Sen. Rand Paul delivers remarks at CPAC that are centered around the ongoing budget battles in Washington.
OXON HILL, Md. -- Rand Paul had tough words for his own party, describing it as “stale and moss covered” before conservatives at the Conservative Political Action Conference.
“The Republican Party has to change by going forward to the classical and timeless ideas enshrined in our Constitution,” the Kentucky senator said here. He added, “We need a Republican Party that shows up on the Southside of Chicago and shouts at the top of our lungs 'We are the party of jobs and opportunity. The GOP is the ticket to the middle class.' The GOP of old has grown stale and moss-covered. I don't think we need to name any names here, do we?”
The critique of the GOP received resounding applause from this crowd, but the reception for Paul, whose tone could be described as solemn, wasn’t full-throated. His speech, in fact, highlighted the difficulty he would face if he were to make an expected 2016 run.
Paul, the heir to his father Ron’s “torch of liberty,” tried here to straddle the line between his staunch libertarianism -- which includes dovish views on foreign policy, privacy rights and even drug use -- with his conservative line on spending that principally makes him a darling of these activists.
Many here praised Paul for his modern-era record 13-hour filibuster. But not all did so on the substance.
“I have a message for the President, a message that is loud and clear, a message that doesn't mince words,” Paul began.
“Don't drone me, bro!” interrupted one young supporter.
The crowd laughed; Paul leaned back, took it in, and joked that that was not exactly the message.
But Paul only received tepid applause as he made his way through the opening section of his speech about civil liberties and drone use. Paul has raised questions about the administration’s contention that drones could be used against Americans acting as enemy combatants on American soil.
“Good intentions are not enough,” Paul said was his message for President Barack Obama. There were just a smattering of applause.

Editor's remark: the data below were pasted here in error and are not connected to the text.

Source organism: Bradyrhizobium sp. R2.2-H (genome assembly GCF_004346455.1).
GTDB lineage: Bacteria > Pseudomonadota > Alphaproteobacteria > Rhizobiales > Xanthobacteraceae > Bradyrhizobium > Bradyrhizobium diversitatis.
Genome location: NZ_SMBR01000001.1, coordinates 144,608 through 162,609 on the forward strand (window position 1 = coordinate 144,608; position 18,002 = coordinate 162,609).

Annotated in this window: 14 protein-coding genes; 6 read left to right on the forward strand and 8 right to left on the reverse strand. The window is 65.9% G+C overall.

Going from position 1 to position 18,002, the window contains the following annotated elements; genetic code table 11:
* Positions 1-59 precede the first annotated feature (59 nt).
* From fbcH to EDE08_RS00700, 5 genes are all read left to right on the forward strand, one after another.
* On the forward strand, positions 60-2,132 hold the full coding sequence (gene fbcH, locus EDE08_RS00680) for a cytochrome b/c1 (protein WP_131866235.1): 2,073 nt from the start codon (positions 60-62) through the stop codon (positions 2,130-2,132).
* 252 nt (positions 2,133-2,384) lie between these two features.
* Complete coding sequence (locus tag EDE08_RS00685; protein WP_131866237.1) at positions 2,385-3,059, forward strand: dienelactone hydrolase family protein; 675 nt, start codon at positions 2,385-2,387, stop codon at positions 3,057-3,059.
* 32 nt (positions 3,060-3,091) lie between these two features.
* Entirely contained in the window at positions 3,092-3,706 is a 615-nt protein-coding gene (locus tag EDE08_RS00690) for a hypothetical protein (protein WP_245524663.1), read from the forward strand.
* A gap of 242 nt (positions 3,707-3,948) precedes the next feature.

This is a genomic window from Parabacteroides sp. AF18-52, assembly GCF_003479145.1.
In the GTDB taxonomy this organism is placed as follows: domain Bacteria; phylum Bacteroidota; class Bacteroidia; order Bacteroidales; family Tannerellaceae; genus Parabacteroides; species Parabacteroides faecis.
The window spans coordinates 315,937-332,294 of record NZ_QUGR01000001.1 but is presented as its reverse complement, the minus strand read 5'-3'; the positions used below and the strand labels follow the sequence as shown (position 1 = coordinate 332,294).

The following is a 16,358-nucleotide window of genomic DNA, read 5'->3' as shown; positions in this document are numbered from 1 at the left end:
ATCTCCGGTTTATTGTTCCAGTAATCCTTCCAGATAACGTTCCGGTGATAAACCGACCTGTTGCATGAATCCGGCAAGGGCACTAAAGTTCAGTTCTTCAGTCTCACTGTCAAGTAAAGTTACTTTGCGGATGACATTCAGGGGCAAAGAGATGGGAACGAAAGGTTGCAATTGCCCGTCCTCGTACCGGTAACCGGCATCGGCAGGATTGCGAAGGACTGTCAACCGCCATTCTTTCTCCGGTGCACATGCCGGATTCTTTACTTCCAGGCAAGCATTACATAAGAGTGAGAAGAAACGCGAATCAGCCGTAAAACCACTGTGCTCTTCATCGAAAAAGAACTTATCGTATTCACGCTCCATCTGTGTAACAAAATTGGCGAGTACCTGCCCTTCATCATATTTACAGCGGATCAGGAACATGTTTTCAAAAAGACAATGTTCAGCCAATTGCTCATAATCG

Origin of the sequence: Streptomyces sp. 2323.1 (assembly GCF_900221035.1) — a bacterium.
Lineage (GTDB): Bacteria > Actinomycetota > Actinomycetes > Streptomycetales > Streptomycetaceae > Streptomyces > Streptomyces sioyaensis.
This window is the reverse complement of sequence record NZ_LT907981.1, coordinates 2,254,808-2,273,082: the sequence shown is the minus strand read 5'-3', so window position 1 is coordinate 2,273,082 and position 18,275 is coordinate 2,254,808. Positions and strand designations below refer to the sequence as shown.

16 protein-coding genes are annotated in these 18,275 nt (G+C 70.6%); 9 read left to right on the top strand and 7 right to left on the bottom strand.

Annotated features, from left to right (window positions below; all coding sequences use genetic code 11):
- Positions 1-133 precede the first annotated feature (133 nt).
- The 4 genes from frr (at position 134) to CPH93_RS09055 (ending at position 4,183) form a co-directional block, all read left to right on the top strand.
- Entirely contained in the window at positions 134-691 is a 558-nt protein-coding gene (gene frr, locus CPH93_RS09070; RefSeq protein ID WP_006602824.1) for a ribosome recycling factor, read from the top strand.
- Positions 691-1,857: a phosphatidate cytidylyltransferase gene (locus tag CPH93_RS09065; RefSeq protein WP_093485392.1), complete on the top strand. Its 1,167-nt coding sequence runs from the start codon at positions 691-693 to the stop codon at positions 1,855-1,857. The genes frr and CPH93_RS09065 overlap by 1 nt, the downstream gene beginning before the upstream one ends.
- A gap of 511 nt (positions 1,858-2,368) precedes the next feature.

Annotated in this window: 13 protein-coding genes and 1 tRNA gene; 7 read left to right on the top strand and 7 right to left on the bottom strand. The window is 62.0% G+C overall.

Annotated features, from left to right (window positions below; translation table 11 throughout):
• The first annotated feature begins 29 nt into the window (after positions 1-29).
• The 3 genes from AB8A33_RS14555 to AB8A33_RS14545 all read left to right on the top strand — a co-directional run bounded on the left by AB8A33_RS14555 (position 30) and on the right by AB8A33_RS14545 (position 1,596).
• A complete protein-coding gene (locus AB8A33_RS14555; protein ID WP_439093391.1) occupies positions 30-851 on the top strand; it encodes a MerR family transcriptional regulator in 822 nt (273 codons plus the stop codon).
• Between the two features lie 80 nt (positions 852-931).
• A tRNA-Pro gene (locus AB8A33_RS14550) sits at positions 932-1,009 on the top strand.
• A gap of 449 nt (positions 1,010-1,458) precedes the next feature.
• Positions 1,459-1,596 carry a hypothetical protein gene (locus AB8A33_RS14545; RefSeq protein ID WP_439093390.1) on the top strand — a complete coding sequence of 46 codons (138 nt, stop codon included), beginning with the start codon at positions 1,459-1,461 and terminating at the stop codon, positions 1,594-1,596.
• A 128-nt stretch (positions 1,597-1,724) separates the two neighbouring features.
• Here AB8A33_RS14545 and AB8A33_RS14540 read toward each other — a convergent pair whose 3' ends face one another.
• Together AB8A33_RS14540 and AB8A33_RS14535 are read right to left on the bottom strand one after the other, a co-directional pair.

“If we allow one man to charge Americans as enemy combatants and indefinitely detain or drone them, then what exactly is it our brave young men and women are fighting for?” Paul said, and again just tepid applause.
“Our Bill of Rights is what defines us and makes us exceptional,” Paul said to polite applause.
On reaching out to youth, Paul said, “They want leaders that won't feed them a line of crap or sell them short. They aren't afraid of individual liberty.” Just a light round of claps.
Paul was much better received when criticizing the president for spending, taxes, the sequester, and cutting foreign aid and waste – instead of White House tours.
“The only stimulus ever proven to work is leaving more money in the hands of those who earned it!” Paul said.
“Only in Washington could an increase of $7 trillion in spending over a decade be called a cut,” Paul said of the sequester. And added to raucous applause: “Meanwhile the President found an extra $250 million to send to Egypt. … I say-not a penny more to countries that burn our flag.”
Paul contended that instead of eliminating White House tours, he should cut research for “monkeys on meth,” robotic squirrels, and menus for colonization on Mars that were developed by college students given all-expense paid trips to Hawaii.
“Mr. President, maybe we could have cut robotic squirrels before White House tours,” Paul said.